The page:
Resolution Adopted by the CCAR

Supporting the State of Israel

Adopted by the CCAR at the 90th Annual Convention of
the Central Conference of American Rabbis
Phoenix, Arizona, March 26-29, 1979

Whereas, the land of Israel is a primary commitment of faith, and the existence of the State of Israel is the cornerstone of the survival of the Jewish people, this Conference reaffirms its encouragement of all the activities which make possible the strengthening of Israel's social fabric and economy. We are proud of the record of our congregations in their support of the United Jewish Appeal. Israel Bonds and a wide range of other educational, medical and rehabilitative activities. We applaud those congregations which have encouraged pilgrimage and student exchange, emphasized the study of Hebrew as a living language and used their platform and educational programs to provide understanding of Israeli society and the political issues of the Middle East. We take pride in the growth of the Progressive Movement in Israel, made possible, in large part, by the sacrificial labor of our colleagues who have made aliyah. We feel privileged to support the young people of our congregations who have gone up to the land and established Kibbutz Yahel out of their awareness that the redemption of labor is essential to the redemption of the spirit. We call on our congregations to continue and enlarge their active involvement in strengthening the land of all those who toil in Zion.
The Israel of our dreams, Zion, is still in part a dream. The work of humanity is forever incomplete. At times some of us have been troubled by one or another strategic or economic decision of Israel's Government; but, recognizing the military and ideological pressures under which Israel has endured and survived, this Conference reiterates its pride in Israel's record of social welfare and human rights as well as her restraint against an incessant campaign of boycott, the Big Lie and terror. The level of political participation of Christians and Muslims in Israel stands in marked contrast to the subordination and social and political ostracism of Jews and Christians in the various Islamic countries.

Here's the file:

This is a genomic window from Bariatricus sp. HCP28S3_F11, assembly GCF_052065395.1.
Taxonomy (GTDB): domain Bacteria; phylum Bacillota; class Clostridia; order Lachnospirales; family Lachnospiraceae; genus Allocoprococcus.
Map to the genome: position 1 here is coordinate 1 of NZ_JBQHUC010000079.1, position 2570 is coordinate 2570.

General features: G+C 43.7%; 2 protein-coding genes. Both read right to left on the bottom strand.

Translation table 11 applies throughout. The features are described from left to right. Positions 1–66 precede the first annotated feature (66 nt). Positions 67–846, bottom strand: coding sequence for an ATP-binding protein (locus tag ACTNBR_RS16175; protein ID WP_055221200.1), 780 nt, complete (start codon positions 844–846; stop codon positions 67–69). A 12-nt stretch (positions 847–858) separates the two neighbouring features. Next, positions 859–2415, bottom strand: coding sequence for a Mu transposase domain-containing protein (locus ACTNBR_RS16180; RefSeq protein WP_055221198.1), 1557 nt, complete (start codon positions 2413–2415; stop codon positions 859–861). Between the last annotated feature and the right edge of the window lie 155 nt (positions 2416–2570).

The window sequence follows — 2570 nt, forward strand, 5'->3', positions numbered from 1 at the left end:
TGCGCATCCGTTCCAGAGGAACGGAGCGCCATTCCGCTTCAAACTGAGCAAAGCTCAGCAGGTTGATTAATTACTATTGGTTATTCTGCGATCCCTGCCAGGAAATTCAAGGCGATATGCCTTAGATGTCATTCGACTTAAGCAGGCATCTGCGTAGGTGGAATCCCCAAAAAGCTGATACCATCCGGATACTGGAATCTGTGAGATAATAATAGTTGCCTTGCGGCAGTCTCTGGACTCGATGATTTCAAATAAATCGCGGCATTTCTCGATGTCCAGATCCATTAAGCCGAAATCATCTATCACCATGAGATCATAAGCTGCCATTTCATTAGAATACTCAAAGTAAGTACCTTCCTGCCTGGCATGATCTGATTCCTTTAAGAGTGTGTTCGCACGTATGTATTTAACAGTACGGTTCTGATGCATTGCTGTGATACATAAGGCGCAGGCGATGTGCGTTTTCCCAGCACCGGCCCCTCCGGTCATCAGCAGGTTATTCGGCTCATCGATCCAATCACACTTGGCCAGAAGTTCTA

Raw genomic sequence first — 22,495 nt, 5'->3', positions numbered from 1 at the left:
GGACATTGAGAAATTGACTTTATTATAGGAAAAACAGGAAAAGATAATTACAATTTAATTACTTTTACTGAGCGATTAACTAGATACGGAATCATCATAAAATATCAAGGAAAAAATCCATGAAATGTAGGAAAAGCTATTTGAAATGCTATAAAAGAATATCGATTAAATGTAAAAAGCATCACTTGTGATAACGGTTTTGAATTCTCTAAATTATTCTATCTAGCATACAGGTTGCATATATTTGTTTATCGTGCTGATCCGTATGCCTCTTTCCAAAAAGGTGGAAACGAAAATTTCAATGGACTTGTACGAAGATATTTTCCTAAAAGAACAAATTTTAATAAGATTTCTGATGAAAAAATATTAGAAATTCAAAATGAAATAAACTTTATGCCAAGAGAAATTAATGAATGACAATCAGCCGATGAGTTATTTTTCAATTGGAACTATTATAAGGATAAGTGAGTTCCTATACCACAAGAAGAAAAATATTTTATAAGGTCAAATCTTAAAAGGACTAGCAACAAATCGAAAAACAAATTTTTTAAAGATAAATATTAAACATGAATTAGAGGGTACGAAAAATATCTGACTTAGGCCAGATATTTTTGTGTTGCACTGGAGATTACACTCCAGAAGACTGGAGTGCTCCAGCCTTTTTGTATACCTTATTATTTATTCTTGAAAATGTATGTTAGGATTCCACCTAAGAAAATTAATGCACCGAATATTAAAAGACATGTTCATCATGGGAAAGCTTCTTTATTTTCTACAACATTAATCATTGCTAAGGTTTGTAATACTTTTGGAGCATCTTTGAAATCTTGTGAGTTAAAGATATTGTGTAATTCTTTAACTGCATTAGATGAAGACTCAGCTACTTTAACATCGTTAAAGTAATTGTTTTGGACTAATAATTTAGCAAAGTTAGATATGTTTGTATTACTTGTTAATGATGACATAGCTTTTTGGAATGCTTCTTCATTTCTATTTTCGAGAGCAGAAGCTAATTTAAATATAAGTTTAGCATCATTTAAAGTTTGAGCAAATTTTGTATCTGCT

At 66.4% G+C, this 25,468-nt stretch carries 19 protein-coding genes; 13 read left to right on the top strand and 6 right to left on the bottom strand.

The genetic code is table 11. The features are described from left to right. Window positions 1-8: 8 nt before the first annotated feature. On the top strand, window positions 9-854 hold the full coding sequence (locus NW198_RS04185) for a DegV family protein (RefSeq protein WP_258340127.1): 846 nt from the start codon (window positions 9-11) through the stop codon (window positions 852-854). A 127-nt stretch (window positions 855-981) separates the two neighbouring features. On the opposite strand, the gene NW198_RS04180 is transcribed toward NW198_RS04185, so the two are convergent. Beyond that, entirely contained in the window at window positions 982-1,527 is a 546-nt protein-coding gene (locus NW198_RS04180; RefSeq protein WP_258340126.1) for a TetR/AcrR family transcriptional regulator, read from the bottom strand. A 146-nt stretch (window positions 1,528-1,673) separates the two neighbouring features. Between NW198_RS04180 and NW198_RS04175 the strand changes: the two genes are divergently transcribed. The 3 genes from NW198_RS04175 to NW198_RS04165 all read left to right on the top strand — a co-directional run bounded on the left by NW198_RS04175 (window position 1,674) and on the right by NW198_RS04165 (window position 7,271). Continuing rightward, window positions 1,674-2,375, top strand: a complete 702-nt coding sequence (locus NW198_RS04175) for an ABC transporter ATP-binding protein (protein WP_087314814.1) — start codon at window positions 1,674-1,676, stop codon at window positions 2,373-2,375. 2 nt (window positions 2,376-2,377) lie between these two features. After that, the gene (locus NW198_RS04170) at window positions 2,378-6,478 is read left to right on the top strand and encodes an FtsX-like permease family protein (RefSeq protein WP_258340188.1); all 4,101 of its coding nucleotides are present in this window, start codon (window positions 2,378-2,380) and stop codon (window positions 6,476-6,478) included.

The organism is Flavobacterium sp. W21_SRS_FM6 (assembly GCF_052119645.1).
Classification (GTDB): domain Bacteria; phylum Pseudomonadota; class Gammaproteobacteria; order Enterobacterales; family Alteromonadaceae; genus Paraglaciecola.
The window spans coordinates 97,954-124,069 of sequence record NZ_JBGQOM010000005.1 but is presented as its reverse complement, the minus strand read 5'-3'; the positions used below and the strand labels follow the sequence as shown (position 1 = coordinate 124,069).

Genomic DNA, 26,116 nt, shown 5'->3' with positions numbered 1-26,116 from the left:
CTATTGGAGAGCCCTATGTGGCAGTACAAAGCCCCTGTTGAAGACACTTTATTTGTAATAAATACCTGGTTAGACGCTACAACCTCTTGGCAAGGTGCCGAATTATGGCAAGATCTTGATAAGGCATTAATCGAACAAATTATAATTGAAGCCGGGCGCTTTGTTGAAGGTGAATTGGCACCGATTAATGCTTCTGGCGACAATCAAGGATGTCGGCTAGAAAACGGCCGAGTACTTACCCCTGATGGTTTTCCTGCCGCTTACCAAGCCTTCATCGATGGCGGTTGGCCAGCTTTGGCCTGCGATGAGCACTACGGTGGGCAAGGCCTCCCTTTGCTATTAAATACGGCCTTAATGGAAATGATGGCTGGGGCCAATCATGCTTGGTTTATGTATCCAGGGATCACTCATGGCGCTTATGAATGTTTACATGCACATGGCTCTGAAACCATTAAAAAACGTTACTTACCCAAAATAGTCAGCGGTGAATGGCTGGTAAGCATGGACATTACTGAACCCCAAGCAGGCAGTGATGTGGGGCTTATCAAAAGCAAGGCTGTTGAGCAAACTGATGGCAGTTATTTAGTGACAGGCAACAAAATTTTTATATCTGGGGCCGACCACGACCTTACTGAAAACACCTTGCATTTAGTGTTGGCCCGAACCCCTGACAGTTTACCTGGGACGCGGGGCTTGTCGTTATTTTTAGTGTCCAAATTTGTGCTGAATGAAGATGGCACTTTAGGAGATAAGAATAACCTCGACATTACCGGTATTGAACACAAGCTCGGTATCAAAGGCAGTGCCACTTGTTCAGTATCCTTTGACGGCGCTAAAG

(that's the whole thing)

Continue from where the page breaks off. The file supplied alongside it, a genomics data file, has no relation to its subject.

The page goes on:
We are proud that Israel remains an open society in which political arguments can and are met on major issues of policy, and we are confident that the ties of the Jewish people are strong enough for there to be honest discussion of policies and issues between the Diaspora and Israel. We support the increasingly effective efforts of our Conference and ARZA to raise the issue of religious freedom within the Zionist Movement and in Israel. We are proud that these discussions go on. Our sense of interdependence is only strengthened by them.